Cancellation of Debt

/ October 10, 2013

We have written here at Epilawg about a handful of tax topics, mostly related to estate or gift taxes. What has not been discussed is cancellation of debt (C.O.D.) taxation, which could have quite an impact on a person’s estate.

What is C.O.D.?

Depending on the circumstances, cancellation of debt taxation may arise if you borrow money and the lender later cancels or forgives the debt; the amount forgiven could be considered income to you and, therefore, the amount forgiven will be treated as income to you and you will pay income taxes on that amount.

The thought process is: when you borrow the money – whether to attend school or purchase a home, as examples –  you are not required to include the loan proceeds as income because you have an obligation to repay the lender. If that obligation is subsequently forgiven, the amount that was forgiven is income to you because you no longer have an obligation to repay the lender.

When does C.O.D. occur?

House - iStockC.O.D. has come up quite a bit in recent years due to the mortgage foreclosure crisis. Many homeowners under the threat of foreclosure sometimes will opt to attempt a short sale or a deed-in-lieu-of-foreclosure to help avoid owing any deficiency between the price of the home and the amount owed on the original loan. By doing this, however, these homeowners open themselves up to C.O.D. So, many homeowners not only run the risk of losing their homes, but also owing thousands in income tax.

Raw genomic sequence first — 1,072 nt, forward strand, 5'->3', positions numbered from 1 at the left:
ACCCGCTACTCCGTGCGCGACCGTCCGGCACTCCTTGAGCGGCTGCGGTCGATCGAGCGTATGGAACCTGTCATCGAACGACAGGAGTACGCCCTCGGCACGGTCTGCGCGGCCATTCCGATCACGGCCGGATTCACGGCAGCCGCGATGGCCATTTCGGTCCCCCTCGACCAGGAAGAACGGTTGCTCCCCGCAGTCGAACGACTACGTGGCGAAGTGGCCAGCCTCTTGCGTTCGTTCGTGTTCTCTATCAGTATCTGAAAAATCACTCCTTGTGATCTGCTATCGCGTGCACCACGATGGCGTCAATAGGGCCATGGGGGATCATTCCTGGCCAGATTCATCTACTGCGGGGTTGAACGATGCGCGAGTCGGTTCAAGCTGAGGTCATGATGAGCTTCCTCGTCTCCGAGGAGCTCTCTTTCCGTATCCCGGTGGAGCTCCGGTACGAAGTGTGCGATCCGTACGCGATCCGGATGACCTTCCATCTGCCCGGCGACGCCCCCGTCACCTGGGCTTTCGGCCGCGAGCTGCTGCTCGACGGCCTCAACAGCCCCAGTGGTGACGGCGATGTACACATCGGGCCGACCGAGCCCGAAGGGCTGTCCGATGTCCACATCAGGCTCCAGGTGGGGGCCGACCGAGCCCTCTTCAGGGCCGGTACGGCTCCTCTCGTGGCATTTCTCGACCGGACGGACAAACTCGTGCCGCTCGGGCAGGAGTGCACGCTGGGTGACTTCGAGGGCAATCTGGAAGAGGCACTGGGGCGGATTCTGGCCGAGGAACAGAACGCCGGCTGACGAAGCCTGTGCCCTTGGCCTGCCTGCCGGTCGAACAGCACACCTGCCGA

When homeowners modify loan terms significantly, that too will be treated as C.O.D. income. Significant modifications include a change in the interest rate of at least 25 basis points or a 5% change in the annual yield.

Thankfully, the Mortgage Forgiveness Debt Relief Act of 2007 (MFDRA) allows C.O.D. taxation on debt forgiven on a principle residence. The MFDRA has been extended through 2013. Secondary loans on a primary residence can also be exempt from C.O.D. taxation, but only if the money was used to improve the home; not to pay other bills. Investment and secondary properties are not covered by the MFDRA.

Exceptions and Exclusions to C.O.D. Taxation

Per the IRS, exceptions to C.O.D. taxation include, but are not limited to: gifts or bequests and cancellation of certain student loans. Additionally, debt cancelled by a bankruptcy is excluded from C.O.D. taxation.

For more information regarding whether you might be impacted by cancellation of debt taxation, consult an accountant or real estate attorney in your area.